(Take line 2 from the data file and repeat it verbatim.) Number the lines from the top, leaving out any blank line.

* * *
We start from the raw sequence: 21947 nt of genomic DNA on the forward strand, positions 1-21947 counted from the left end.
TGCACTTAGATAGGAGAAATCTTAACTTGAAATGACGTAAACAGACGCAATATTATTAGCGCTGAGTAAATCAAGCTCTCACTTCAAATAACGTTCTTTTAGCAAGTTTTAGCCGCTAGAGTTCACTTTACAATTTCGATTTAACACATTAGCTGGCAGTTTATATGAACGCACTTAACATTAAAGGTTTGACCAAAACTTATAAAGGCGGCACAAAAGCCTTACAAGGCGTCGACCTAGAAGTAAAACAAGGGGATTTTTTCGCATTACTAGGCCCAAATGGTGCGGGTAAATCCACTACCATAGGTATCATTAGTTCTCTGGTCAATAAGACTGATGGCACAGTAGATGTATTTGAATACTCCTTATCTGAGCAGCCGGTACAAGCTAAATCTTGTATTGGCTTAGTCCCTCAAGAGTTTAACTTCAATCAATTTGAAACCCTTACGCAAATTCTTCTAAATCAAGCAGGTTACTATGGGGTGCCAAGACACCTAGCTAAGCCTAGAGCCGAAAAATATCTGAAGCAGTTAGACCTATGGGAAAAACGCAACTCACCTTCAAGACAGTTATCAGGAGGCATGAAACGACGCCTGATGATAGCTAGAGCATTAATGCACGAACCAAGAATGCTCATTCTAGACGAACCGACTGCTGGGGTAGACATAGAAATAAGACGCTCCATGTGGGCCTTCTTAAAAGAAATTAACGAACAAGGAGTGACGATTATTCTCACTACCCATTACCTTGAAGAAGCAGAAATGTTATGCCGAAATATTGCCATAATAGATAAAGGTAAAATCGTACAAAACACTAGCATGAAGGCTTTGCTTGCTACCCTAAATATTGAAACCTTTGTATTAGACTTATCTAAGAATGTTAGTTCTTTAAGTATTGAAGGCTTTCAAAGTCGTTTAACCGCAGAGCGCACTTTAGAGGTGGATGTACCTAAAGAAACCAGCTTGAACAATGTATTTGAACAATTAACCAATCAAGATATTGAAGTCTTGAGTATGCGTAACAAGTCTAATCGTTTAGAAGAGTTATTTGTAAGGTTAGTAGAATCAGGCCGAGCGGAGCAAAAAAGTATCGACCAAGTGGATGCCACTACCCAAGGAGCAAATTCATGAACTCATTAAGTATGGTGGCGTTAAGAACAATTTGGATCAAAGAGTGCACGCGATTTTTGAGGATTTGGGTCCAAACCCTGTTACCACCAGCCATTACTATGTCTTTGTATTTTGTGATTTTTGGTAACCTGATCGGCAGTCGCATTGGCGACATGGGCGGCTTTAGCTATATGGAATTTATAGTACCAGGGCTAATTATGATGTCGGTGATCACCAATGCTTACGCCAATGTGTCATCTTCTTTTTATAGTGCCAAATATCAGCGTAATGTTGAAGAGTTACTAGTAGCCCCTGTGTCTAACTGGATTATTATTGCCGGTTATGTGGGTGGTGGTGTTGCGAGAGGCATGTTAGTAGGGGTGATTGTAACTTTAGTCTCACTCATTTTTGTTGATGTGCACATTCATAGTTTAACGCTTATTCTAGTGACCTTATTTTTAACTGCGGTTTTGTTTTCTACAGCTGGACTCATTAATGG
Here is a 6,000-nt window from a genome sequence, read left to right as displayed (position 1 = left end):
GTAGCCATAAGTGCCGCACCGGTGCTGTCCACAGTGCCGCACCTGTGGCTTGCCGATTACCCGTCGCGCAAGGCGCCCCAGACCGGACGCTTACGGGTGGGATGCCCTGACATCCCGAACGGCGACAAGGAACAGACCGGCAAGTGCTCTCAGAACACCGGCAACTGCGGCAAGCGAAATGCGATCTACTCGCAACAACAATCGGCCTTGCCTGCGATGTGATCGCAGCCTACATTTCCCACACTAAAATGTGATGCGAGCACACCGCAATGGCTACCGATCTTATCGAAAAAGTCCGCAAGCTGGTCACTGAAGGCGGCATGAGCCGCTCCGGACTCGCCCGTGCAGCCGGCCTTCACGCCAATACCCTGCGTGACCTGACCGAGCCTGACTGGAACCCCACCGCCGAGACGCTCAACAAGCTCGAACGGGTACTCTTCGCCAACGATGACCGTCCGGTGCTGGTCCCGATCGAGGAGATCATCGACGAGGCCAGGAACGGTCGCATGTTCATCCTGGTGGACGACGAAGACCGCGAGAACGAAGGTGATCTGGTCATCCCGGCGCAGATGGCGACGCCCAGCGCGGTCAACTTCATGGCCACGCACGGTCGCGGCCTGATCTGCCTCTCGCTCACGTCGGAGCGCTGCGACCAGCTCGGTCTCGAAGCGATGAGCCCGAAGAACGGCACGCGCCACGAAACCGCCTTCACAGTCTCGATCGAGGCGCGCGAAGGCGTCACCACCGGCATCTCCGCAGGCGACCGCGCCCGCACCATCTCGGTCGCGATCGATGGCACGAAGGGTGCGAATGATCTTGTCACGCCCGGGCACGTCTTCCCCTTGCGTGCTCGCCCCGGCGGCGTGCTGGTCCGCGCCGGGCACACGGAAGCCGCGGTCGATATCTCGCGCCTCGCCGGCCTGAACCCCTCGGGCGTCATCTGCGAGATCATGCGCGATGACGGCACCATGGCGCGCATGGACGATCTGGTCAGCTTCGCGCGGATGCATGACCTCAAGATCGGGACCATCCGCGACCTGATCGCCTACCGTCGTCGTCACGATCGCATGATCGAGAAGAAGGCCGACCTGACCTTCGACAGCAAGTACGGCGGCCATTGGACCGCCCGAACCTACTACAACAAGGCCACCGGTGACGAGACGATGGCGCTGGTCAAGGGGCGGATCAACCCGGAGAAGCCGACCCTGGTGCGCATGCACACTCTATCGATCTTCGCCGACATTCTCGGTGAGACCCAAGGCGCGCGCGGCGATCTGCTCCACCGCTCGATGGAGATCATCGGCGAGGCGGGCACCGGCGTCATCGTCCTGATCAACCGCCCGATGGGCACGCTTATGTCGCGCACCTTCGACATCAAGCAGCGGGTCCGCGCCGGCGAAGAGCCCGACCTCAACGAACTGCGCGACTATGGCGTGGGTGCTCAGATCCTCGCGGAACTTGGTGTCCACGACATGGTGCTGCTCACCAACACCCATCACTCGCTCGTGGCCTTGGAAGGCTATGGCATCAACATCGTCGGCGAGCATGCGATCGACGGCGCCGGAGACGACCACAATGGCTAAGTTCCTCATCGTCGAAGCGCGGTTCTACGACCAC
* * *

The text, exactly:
TGCACTTAGATAGGAGAAATCTTAACTTGAAATGACGTAAACAGACGCAATATTATTAGCGCTGAGTAAATCAAGCTCTCACTTCAAATAACGTTCTTTTAGCAAGTTTTAGCCGCTAGAGTTCACTTTACAATTTCGATTTAACACATTAGCTGGCAGTTTATATGAACGCACTTAACATTAAAGGTTTGACCAAAACTTATAAAGGCGGCACAAAAGCCTTACAAGGCGTCGACCTAGAAGTAAAACAAGGGGATTTTTTCGCATTACTAGGCCCAAATGGTGCGGGTAAATCCACTACCATAGGTATCATTAGTTCTCTGGTCAATAAGACTGATGGCACAGTAGATGTATTTGAATACTCCTTATCTGAGCAGCCGGTACAAGCTAAATCTTGTATTGGCTTAGTCCCTCAAGAGTTTAACTTCAATCAATTTGAAACCCTTACGCAAATTCTTCTAAATCAAGCAGGTTACTATGGGGTGCCAAGACACCTAGCTAAGCCTAGAGCCGAAAAATATCTGAAGCAGTTAGACCTATGGGAAAAACGCAACTCACCTTCAAGACAGTTATCAGGAGGCATGAAACGACGCCTGATGATAGCTAGAGCATTAATGCACGAACCAAGAATGCTCATTCTAGACGAACCGACTGCTGGGGTAGACATAGAAATAAGACGCTCCATGTGGGCCTTCTTAAAAGAAATTAACGAACAAGGAGTGACGATTATTCTCACTACCCATTACCTTGAAGAAGCAGAAATGTTATGCCGAAATATTGCCATAATAGATAAAGGTAAAATCGTACAAAACACTAGCATGAAGGCTTTGCTTGCTACCCTAAATATTGAAACCTTTGTATTAGACTTATCTAAGAATGTTAGTTCTTTAAGTATTGAAGGCTTTCAAAGTCGTTTAACCGCAGAGCGCACTTTAGAGGTGGATGTACCTAAAGAAACCAGCTTGAACAATGTATTTGAACAATTAACCAATCAAGATATTGAAGTCTTGAGTATGCGTAACAAGTCTAATCGTTTAGAAGAGTTATTTGTAAGGTTAGTAGAATCAGGCCGAGCGGAGCAAAAAAGTATCGACCAAGTGGATGCCACTACCCAAGGAGCAAATTCATGAACTCATTAAGTATGGTGGCGTTAAGAACAATTTGGATCAAAGAGTGCACGCGATTTTTGAGGATTTGGGTCCAAACCCTGTTACCACCAGCCATTACTATGTCTTTGTATTTTGTGATTTTTGGTAACCTGATCGGCAGTCGCATTGGCGACATGGGCGGCTTTAGCTATATGGAATTTATAGTACCAGGGCTAATTATGATGTCGGTGATCACCAATGCTTACGCCAATGTGTCATCTTCTTTTTATAGTGCCAAATATCAGCGTAATGTTGAAGAGTTACTAGTAGCCCCTGTGTCTAACTGGATTATTATTGCCGGTTATGTGGGTGGTGGTGTTGCGAGAGGCATGTTAGTAGGGGTGATTGTAACTTTAGTCTCACTCATTTTTGTTGATGTGCACATTCATAGTTTAACGCTTATTCTAGTGACCTTATTTTTAACTGCGGTTTTGTTTTCTACAGCTGGACTCATTAATGG